• Scrap this government’s ‘shares for rights’ scheme, which will lead to more opportunities for tax dodging

A Labour Government will also press for developing countries to have a seat at the table when global tax rules are being drawn up – so we can stop this scandal robbing people of the funds that could provide life-saving public services wherever they live.

We’ve only got a few hours until the vote. Add your name to our anti-tax dodging petition now, then share it with your friends:

Add my name against tax dodging

Let’s show this government that none of us will not tolerate this exploitation any longer.

Britain in an interconnected and unstable world

9 February 2015

LCID Honorary Vice-President Stephen Doughty MP and Gemma Doyle MP for Policy Network’s Labour Century pamphlet

Britain stands at a crossroads. And in an ever-changing global environment, it is imperative that she is able to respond, adapt and mould herself to today’s geopolitical world.

This new world is increasingly characterised by multilateralism, cooperation and consensus. Yet it also plays host to vitriolic nationalism, the pursuit of power and a growing thirst for terrorism. These dangers destabilise lives in the UK and around the world.

The challenges facing our world and the nature of conflict and global risk prove more dangerous and unpredictable than we could have imagined even four short years ago. There are increasing attacks on civilians by terrorists, cyber-attacks on states and companies, and countries having to grapple with issues not always thought of in terms of defence and security, such as climate change, poverty, migration, food and water shortages, and economic collapse and insecurity. Yet we find ourselves in the UK with a worryingly isolationist government and with a vulnerable and confused international posture lacking strategic direction.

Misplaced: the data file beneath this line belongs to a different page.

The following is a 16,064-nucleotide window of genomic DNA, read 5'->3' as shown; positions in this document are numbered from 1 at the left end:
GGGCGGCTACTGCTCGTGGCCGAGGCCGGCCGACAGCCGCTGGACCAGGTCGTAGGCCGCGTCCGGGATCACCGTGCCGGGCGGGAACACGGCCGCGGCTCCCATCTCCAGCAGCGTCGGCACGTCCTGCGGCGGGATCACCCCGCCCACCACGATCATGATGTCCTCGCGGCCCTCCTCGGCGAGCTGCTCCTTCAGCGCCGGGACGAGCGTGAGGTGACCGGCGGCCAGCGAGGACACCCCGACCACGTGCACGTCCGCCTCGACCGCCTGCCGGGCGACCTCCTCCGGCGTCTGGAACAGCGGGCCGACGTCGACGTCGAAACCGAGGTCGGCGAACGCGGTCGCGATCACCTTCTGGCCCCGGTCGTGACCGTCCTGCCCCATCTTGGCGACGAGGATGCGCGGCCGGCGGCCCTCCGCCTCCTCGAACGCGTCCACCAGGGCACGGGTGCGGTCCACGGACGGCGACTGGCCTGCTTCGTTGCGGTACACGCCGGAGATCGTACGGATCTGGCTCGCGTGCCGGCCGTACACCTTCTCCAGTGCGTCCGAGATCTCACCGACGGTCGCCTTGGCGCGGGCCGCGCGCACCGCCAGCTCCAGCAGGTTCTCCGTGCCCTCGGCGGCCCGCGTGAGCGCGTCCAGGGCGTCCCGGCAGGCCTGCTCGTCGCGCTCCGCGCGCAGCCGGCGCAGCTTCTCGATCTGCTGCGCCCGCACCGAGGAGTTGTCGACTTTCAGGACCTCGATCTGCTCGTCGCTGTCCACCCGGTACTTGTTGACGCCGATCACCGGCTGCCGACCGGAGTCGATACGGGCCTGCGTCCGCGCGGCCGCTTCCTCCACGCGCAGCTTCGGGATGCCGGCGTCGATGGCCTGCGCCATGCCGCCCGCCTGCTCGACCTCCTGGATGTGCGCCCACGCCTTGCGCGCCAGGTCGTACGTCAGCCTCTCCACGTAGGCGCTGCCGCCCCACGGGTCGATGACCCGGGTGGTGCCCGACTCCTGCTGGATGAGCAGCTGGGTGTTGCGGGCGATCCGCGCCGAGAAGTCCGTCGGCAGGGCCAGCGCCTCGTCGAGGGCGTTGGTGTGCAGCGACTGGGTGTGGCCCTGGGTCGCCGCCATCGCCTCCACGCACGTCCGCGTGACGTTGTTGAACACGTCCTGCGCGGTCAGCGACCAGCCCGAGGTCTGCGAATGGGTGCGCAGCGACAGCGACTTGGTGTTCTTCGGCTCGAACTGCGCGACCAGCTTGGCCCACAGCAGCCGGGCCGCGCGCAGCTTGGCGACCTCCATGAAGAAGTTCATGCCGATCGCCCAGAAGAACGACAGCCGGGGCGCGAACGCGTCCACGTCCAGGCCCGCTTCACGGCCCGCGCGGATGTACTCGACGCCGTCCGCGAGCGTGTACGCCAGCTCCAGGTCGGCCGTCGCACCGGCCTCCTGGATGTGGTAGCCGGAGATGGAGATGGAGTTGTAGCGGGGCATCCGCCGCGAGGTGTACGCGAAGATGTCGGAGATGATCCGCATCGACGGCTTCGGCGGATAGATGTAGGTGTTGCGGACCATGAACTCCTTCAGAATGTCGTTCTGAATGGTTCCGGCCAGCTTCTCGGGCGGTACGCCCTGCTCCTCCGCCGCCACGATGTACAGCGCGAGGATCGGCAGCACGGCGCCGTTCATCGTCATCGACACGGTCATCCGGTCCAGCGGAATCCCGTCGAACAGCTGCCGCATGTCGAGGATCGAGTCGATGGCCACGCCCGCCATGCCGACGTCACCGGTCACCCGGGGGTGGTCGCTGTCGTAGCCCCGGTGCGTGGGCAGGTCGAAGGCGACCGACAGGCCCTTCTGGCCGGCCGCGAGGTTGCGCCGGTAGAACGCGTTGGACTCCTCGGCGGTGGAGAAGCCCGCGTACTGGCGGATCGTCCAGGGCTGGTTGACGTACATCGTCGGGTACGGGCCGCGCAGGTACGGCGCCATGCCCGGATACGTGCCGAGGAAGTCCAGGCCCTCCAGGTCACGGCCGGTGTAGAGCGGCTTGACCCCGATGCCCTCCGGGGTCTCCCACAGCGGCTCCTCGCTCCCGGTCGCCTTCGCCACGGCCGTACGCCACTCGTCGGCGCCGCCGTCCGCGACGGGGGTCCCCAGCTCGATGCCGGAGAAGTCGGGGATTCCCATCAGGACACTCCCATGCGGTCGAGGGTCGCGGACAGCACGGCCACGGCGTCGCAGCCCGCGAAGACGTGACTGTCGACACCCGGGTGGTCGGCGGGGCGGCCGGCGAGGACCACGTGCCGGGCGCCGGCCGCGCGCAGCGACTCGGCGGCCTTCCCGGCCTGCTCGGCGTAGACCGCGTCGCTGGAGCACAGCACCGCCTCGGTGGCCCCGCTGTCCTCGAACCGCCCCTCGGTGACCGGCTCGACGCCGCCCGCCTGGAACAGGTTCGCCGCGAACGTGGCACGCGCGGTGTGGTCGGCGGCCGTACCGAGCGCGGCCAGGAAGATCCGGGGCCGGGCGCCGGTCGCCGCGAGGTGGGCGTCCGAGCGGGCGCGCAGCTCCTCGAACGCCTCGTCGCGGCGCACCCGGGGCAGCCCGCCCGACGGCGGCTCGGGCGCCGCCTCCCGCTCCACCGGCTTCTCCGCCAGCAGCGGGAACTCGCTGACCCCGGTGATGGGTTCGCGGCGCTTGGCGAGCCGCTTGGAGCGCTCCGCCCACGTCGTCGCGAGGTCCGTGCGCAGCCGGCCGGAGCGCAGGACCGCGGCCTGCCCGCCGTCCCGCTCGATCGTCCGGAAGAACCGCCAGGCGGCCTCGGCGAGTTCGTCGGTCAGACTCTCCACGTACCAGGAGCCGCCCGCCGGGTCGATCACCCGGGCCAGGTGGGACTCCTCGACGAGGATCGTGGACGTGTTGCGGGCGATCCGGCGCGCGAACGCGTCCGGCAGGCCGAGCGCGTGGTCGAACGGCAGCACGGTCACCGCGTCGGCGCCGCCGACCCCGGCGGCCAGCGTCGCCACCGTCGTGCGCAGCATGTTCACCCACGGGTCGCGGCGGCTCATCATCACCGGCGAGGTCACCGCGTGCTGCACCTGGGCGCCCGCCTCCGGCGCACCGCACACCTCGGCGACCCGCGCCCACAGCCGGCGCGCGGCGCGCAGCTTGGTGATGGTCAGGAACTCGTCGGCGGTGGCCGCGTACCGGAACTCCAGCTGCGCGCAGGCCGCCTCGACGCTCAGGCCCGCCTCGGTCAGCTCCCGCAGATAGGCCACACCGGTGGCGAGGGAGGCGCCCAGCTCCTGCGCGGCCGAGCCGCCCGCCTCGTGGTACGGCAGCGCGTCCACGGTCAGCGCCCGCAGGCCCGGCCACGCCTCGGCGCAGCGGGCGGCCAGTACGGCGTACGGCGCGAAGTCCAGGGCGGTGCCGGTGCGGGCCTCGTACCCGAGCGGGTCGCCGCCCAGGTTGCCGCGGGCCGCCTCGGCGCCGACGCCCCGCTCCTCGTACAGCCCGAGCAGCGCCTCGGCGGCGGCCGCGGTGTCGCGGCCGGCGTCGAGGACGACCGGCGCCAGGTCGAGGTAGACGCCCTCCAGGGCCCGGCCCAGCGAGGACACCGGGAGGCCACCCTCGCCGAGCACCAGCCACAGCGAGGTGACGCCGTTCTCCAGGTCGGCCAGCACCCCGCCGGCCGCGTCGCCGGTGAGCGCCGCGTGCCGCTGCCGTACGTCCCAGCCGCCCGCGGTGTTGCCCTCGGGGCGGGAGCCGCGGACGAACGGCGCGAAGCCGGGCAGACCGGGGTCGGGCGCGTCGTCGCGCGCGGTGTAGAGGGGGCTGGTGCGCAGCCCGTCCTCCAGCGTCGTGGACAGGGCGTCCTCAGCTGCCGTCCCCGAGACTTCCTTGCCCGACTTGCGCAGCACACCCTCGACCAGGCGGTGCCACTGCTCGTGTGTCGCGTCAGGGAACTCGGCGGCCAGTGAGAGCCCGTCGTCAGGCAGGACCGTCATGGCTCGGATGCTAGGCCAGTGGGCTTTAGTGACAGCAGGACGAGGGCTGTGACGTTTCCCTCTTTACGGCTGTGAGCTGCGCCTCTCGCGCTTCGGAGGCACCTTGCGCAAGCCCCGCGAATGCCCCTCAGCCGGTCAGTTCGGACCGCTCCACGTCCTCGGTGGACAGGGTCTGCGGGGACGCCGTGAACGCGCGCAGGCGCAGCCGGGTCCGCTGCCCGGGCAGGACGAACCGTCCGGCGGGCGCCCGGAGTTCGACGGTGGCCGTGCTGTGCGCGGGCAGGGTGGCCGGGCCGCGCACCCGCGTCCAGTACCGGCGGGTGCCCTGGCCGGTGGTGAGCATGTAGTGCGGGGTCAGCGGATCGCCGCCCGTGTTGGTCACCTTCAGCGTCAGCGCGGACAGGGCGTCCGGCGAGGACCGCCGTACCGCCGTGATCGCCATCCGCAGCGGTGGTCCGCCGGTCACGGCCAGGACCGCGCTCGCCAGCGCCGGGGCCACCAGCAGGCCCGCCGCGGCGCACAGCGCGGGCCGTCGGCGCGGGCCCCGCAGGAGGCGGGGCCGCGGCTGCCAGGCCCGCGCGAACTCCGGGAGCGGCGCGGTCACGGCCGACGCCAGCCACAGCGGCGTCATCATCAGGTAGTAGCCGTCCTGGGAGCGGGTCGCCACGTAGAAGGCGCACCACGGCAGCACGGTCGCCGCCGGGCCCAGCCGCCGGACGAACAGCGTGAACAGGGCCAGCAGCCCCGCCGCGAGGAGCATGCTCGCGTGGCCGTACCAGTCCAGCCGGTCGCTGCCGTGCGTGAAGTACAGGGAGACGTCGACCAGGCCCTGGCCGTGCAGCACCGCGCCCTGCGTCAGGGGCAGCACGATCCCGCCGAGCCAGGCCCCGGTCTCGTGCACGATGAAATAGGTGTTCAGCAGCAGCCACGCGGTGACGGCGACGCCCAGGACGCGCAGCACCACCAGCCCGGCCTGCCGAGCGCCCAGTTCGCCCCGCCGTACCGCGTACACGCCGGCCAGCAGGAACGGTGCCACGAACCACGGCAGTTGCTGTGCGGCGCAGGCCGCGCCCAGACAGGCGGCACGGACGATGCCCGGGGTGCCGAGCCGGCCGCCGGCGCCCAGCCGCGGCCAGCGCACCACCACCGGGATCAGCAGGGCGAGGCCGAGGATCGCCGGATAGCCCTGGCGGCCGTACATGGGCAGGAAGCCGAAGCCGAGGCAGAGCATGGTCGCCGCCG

Whilst Britain must ensure it has the correct emphasis, expertise and capabilities to deal with these new threats, traditional conflicts have not been consigned to history. Russia has shown the world that the defence threats of old – annexation of land and military stand-offs – remain just as dangerous. North Korea continues to develop its nuclear capabilities, the civil war in Syria has long since claimed its 100,000th casualty, Iraq threatens imminent collapse and prolonged civil conflict, and Israel and Hamas embark on a new cycle of violence causing unimaginable suffering. So today’s foreign and defence landscape is harder, not easier, to navigate. The mix of policy prescriptions and capabilities we require are multiple and complex, with the need to respond to and, where possible, pre-empt the actions of both state and non-state actors.